Can anyone recommend a cordless circ saw? It needs to cut at least
planed 2" timber, so 45mm at least, and cost a lot less than the Bosch
etc offerings at a few hundred. Erbauer do a 15cm blade one at about
£110 (screwfix), was just wondering if there was anything else you'd
recommend more? It probably wont get a great amount of use, so similar
performance to a mains cheapie is probably ok in this case. I'm doing
less diy these days.
Thats the one I was looking at, just barely big enough. 44 foot of cut
on a chanrge should do the trick, so I might go for that. Thanks.
Would be nice to have something better specified re depth & power, but
I'm not going to spend a few ton to do it.
I have the B&Q Power Pro OEM version which was based on the previous
Ryobi 18V cordless circular saw. It's pretty good and can cut three or
four 2400mm cuts in 18mm WBP before it needs a charge/battery
replacement. I have used it to cut 50mm+ rough sawn, the trick being to
cut about halfway through on one side then turn over and cut through on
the other side. use the rip fence for accuracy and you get an extremely
I wondered about getting a much larger circular saw, mains powered. What
put me off was having to deal with a cord while cutting and I don't do
enough jobs to make it worthwhile.
What I do appreciate with the PP circular saw is that it cuts extremely
well and doesn't tend to wander off the cut. It's very easy to cut an
exact straight line while hand-holding the saw.
Sadly B&Q seem to have dropped the range, they cost about 1/2 to 1/3rd
of the price of the Ryobi version and it was difficult to tell the
difference between the two (other than the case colour and logo). The
Ryobi "One" system seems to offer a better range of tools and the prices
If you do see one of the B&Q Power toolsets on sale (Circular Saw,
Reciprocating Saw, Drill, Torch all using the same 18V battery) I'd grab
it. The only beef I have is with the quality of the batteries. After
several years I think mine are ready to be re-celled since they don't
hold a charge as long as they used to.
I have a mix of batteries, three slow charge which were supplied with
the set of tools and three rapid charge (one hour) supplied with the
jigsaw that I bought separately, the batteries are almost identical
except that the rapid charge ones use a thermal sensor to stop charging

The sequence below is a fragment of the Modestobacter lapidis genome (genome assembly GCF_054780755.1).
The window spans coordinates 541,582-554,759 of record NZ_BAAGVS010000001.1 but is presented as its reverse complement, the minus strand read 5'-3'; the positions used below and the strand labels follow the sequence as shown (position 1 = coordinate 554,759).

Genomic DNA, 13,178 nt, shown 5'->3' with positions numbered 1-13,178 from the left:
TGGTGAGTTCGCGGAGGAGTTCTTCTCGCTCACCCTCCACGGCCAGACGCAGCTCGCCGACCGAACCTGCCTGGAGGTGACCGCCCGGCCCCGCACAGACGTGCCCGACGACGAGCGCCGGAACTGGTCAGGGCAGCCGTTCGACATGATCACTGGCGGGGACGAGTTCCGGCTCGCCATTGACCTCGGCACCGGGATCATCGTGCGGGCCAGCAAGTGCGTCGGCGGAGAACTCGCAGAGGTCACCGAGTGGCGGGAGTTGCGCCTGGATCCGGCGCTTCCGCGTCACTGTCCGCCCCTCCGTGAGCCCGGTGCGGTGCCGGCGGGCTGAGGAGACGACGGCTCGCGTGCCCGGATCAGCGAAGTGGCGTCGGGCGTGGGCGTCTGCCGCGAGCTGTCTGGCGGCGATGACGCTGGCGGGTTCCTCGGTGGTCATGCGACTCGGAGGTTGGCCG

when they get too hot. The slow charge ones don't have the sensor hence
cannot be used in the rapid charger. I'd love to get hold of three
sensors but I've not been able to source them. I think it may be a troll
around RS or Maplin to see if I can identify the component.
As you say, no-name tagged cells and I suspect that I could source
better from the "pound shop".
On the positive side the battery boxes are well made and easy to open by
removing a handful of screws.
On Feb 7, 7:54 pm, % firstname.lastname@example.org (Steve Firth) wrote:
If the saw disc isn't sharp it'll zap the batteries too as it works a
The only issue I have with mine is the base plate is only secured one
end so if you press too hard the cut goes of vertical.
I bought an SIP badged jobby with 2 x 18v 2 ah batteries last year. You can
have it if you collect. Useless except on thin ply etc.
Even with 2 batteries it struggles, charger won't charge them as fast as you
use them up.
Went back to a mains 165mm Makita, very small & light, 54mm depth of cut
I expect to get a good one you would have tp spend around £400.
Dave - The Medway Handyman
I have a PPro one I think, and I bought it to rough cut a kitchen
worktop so it would fit in the car. I'd say it'd do maybe two or
three cuts through something so thick before losing power but use it
on lighter things and it lasts longer. They're no where near as
powerful as mains one but I find mains ones to be a bit scary :-)
Mine has a fine-ish toothed disc so it makes fairly neat cuts and I'd
say it's one of the best tool buys I've ever made. It seems like a
well made B&Q product rather than some of their poor quality stuff.
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